Los Angeles Transportation: Facts and Fiction

We at U.C.L.A. hear from reporters a lot, and they are often looking for a few quotes to help write a familiar script. In it, Los Angeles is cast in the role of the nation's transportation dystopia: a sprawling, smog-choked, auto-obsessed spaghetti bowl of freeways which meander from one bland suburban destination to the next. The heroes of the picture are cities like San Francisco, or especially New York, which are said to have created vastly more livable urban forms based on density and mass transit.

The Rebound Effect of Higher M.P.G.

In my last post, I blogged about my (mostly) favorable reaction to California’s program to increase fuel economy. But for the record, I should mention a few petty details — like the fact that these regulations will increase congestion, damage our roads, cut tax revenues, promote (for better or worse) low-density suburban development, and reduce […]

California Gets a "Green" Light

As you may have read, the Obama administration is moving toward giving California approval to cut greenhouse gas emissions by mandating better fuel economy. The California regulations should mean 40 percent more miles per gallon for new cars starting in 2016. The good thing is that the innovations that can make this happen are not […]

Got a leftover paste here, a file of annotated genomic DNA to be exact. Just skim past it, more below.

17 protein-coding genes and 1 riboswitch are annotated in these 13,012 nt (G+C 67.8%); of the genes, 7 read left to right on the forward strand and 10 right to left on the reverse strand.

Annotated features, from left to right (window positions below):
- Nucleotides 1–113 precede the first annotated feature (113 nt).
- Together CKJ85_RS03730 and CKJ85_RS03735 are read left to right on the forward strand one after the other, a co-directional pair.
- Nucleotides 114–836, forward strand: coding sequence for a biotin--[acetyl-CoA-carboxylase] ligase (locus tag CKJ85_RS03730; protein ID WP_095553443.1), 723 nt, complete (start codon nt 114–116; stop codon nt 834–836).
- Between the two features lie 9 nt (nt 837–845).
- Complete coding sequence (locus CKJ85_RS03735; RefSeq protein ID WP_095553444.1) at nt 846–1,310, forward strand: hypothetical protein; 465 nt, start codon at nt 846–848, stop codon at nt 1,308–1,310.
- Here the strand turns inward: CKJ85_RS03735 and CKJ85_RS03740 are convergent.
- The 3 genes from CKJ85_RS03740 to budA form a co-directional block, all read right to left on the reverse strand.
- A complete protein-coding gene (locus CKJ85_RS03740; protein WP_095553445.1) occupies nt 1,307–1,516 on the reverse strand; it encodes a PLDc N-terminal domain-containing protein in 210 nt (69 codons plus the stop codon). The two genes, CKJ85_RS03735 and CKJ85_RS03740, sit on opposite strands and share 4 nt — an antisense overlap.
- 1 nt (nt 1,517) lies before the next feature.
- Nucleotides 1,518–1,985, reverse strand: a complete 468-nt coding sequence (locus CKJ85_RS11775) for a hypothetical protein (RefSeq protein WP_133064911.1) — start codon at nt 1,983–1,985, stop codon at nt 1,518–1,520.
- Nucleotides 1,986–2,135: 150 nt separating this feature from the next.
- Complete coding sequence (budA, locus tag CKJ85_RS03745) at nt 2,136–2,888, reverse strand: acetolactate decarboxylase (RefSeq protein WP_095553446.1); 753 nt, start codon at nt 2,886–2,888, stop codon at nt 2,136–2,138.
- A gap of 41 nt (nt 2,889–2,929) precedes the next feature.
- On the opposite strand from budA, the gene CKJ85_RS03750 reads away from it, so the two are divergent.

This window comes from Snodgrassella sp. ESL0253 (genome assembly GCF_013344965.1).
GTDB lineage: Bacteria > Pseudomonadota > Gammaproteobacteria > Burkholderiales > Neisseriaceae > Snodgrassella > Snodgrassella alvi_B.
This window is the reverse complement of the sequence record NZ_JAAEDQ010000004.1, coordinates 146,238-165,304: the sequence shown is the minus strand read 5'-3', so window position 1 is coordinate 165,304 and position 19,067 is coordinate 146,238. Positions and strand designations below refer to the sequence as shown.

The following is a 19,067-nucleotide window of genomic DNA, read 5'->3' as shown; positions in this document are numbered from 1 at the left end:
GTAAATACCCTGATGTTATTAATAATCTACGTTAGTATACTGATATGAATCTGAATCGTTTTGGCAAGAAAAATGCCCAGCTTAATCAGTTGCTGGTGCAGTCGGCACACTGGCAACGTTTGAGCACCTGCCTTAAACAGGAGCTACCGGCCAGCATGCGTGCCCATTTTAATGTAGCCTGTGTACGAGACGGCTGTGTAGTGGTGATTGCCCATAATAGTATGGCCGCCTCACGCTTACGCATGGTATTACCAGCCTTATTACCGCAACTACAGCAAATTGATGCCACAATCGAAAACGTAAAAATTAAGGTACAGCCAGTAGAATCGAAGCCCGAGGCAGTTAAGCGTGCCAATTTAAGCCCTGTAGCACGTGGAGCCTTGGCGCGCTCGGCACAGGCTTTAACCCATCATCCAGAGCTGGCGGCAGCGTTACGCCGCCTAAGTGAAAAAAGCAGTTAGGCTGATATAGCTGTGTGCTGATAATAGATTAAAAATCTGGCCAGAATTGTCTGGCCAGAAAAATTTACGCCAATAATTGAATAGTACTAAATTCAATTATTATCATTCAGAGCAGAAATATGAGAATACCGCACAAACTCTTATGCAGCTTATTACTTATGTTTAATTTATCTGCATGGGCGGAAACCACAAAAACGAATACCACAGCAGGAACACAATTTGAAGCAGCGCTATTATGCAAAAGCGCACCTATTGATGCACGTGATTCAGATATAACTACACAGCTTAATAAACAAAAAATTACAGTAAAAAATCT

I can't help but wonder how many urban planners were inspired to enter the profession by computer games like SimCity or Railroad Tycoon. I can't help but admit to spending a few hours (O.K., more than a few) blasting virtual tunnels through the Rockies and rebuilding Tokyo after those annoying SimCity Godzilla attacks.

Why You'll Love Paying for Roads That Used to Be Free, Part Two

In my prior post, I blogged about introducing variable tolls on America's highways. The basic idea: fight congestion by imposing tolls that vary in response to traffic levels. When roads are too crowded, hike the tolls, keep some drivers out, and thus keep traffic free flowing at all times.

Why You'll Love Paying for Roads That Used to Be Free: A Guest Post

Eric A. Morris is a researcher at U.C.L.A.’s Institute of Transportation Studies, concentrating on a variety of transportation issues including history, economics, and management. He weighed in here earlier on the gas tax. Here is his first of two posts on road tolls. Why You’ll Love Paying for Roads That Used to Be Free By […]

The Gas Tax Revisited: A Guest Post

It would seem to be a fantastic time to raise gas taxes right now: while the economic climate is so dire that all other tax hikes have been shelved (even the high-earner income-tax increase that Obama pushed during his campaign), gas prices have fallen so far in recent weeks that even an outrageously high per-gallon tax wouldn't hurt much right now. (It'd be kind of like a SMarT Plan in reverse.) But as with all tax matters, things aren't so simple.